Canada's national men's sevens team made rugby history Sunday in Singapore with a 26-19 win in the final over the United States at the world championship.
The victory capped a day of upsets when the Canadians beat powerhouses New Zealand and England in playoff games on the way to their first-ever title.
On Saturday, May 6 at Kelly Road secondary school, the Prince George Gnats men's rugby club will be making a bit of its own history, albeit on a much smaller scale. For the first time since September 2009 the Gnats are hosting a tournament.
The icebreaker event will pit the Terrace Northmen, Williams Lake Rustlers, Penticton Harlequins and Prince Rupert Seamen against the Gnats in a round-robin tournament. Games will consist of two 20-minute halves. Each team will play three games.
The Northmen are coming off a spectacular season in which they won their first Central Interior Rugby Union title, then went down to Penticton and captured the Saratoga Cup independent club provincial championship.
"Terrace is super-strong, they have a really strong high school program and they beat up Williams Lake and us last year," said Gnats fly halfback Troy McKenzie.
Prince Rupert is returning to the CIRU this season after a lengthy absence.
The CIRU season starts in mid-May with the four teams each playing a six-game schedule.
The Gnats open at Williams Lake, May 13 and play their home opener June 13 at Kelly Road field against Prince Rupert. The Gnats host Williams Lake (June 17) and Terrace (July 15) and will travel to Terrace (June 24) and Prince Rupert (July 8).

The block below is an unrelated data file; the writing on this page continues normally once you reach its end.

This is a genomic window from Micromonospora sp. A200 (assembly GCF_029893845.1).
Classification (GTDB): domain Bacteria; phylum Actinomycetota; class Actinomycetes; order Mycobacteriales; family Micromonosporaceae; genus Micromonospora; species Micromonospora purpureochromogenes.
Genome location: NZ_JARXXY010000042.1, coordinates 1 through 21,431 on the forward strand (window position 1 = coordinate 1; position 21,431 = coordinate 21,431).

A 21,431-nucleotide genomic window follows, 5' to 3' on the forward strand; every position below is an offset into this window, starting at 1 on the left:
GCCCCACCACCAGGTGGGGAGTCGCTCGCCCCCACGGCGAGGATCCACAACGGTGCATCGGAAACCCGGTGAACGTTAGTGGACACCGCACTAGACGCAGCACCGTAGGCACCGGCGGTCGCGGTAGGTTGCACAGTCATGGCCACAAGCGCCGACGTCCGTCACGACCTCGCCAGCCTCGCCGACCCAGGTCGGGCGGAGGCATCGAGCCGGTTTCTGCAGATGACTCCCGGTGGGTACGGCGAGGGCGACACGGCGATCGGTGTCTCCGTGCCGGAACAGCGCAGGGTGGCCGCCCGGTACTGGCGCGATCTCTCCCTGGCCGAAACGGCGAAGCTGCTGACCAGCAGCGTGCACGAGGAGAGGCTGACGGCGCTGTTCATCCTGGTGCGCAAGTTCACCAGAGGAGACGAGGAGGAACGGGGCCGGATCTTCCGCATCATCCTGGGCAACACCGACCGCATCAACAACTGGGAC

The Gnats have a pool of about 30 players to choose from, which varies according to the availability of university and college students, some of whom leave the city in the spring. The team has been practicing indoors through the winter months at the UNBC campus at the Charles Jago Northern Sport Centre.
"It's kind of hot and cold, you have to really go after these guys to get them out, especially as we get closer to the season," said McKenzie, the Gnats 46-year-old captain.
McKenzie didn't get to watch it but was elated about Canada's big win in the world sevens tournament. That follows on the success of the women's national squad, which won bronze in the 2016 Olympics in Rio de Janeiro.
"It's amazing, it's too bad it wasn't televised," said McKenzie. "Sevens is such an exciting, great sport and the only way to watch it was to find an international site and stream it. The women's team is so exceptionally strong and for the men to do that well now too, it's exciting."